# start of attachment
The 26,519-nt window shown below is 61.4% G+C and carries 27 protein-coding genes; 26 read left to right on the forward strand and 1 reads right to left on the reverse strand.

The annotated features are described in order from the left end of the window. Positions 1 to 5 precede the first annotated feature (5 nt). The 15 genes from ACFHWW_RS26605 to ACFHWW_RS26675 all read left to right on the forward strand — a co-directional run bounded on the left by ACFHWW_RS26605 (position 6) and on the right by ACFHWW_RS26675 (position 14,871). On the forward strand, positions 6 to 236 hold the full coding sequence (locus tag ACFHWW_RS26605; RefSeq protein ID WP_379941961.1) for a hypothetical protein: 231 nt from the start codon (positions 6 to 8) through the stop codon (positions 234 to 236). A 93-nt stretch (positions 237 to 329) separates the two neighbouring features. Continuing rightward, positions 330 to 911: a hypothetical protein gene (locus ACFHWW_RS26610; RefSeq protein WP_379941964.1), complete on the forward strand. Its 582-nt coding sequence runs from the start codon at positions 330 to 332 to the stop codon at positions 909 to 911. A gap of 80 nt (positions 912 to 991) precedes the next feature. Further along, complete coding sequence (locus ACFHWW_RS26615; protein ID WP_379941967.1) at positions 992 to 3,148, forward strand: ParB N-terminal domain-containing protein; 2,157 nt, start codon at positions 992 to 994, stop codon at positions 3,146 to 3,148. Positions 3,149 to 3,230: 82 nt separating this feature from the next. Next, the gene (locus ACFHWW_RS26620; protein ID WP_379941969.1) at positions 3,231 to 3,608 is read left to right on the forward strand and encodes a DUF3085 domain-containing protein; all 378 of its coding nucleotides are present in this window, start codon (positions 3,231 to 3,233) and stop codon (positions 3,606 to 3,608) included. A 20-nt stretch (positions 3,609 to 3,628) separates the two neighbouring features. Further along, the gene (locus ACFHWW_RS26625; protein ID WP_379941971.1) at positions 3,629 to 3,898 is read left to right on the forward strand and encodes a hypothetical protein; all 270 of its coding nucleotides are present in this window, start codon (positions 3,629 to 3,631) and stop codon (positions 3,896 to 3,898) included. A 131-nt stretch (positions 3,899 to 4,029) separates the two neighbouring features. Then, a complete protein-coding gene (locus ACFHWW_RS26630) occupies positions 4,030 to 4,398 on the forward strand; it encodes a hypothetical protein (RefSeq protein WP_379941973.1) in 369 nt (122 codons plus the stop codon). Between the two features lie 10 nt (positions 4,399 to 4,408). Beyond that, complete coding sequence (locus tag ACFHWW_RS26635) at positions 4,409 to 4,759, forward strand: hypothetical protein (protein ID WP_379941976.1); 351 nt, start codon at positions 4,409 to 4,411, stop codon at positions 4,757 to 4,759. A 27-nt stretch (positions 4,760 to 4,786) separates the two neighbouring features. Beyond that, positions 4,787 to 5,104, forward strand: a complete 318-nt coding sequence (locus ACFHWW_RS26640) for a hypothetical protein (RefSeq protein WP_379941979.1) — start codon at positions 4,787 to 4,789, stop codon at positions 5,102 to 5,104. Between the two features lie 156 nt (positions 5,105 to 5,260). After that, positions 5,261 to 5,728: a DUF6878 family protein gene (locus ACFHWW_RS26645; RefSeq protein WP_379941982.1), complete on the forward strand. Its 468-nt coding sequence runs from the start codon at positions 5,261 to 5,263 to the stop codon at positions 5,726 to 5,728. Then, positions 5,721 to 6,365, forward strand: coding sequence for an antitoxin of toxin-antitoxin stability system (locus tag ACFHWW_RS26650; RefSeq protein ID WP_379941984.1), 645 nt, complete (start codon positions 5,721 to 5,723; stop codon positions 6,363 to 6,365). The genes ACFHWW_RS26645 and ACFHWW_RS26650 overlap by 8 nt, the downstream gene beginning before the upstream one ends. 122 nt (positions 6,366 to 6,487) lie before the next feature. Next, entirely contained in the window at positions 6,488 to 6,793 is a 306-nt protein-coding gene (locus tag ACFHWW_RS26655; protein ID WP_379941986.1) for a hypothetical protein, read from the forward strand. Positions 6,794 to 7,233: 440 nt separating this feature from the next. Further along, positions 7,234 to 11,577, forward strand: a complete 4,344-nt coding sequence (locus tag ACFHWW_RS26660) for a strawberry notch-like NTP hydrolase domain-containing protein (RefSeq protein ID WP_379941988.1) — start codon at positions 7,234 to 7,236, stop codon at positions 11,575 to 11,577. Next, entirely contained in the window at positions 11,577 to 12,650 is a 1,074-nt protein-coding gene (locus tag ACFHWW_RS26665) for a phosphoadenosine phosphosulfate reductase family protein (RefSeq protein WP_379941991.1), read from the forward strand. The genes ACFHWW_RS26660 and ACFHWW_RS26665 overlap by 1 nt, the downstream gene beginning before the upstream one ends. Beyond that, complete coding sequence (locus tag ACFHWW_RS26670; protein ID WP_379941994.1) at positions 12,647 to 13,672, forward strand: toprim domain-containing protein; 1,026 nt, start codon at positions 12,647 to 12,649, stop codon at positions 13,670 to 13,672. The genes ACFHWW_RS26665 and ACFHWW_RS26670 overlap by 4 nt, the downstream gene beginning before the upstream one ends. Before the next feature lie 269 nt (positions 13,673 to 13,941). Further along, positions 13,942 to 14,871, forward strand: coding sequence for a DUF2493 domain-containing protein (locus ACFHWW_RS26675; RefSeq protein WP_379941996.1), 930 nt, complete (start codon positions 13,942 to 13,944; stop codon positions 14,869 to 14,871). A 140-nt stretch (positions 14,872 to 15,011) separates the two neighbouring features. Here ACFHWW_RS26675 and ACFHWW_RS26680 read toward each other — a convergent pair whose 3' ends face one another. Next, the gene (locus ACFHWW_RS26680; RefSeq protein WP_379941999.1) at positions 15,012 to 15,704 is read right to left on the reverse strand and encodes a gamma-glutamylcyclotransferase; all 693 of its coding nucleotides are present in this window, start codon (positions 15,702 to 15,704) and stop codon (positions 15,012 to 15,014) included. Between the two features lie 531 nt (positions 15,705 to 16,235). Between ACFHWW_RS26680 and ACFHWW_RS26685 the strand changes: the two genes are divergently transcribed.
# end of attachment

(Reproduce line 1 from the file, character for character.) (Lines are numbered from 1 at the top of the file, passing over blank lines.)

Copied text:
The 26,519-nt window shown below is 61.4% G+C and carries 27 protein-coding genes; 26 read left to right on the forward strand and 1 reads right to left on the reverse strand.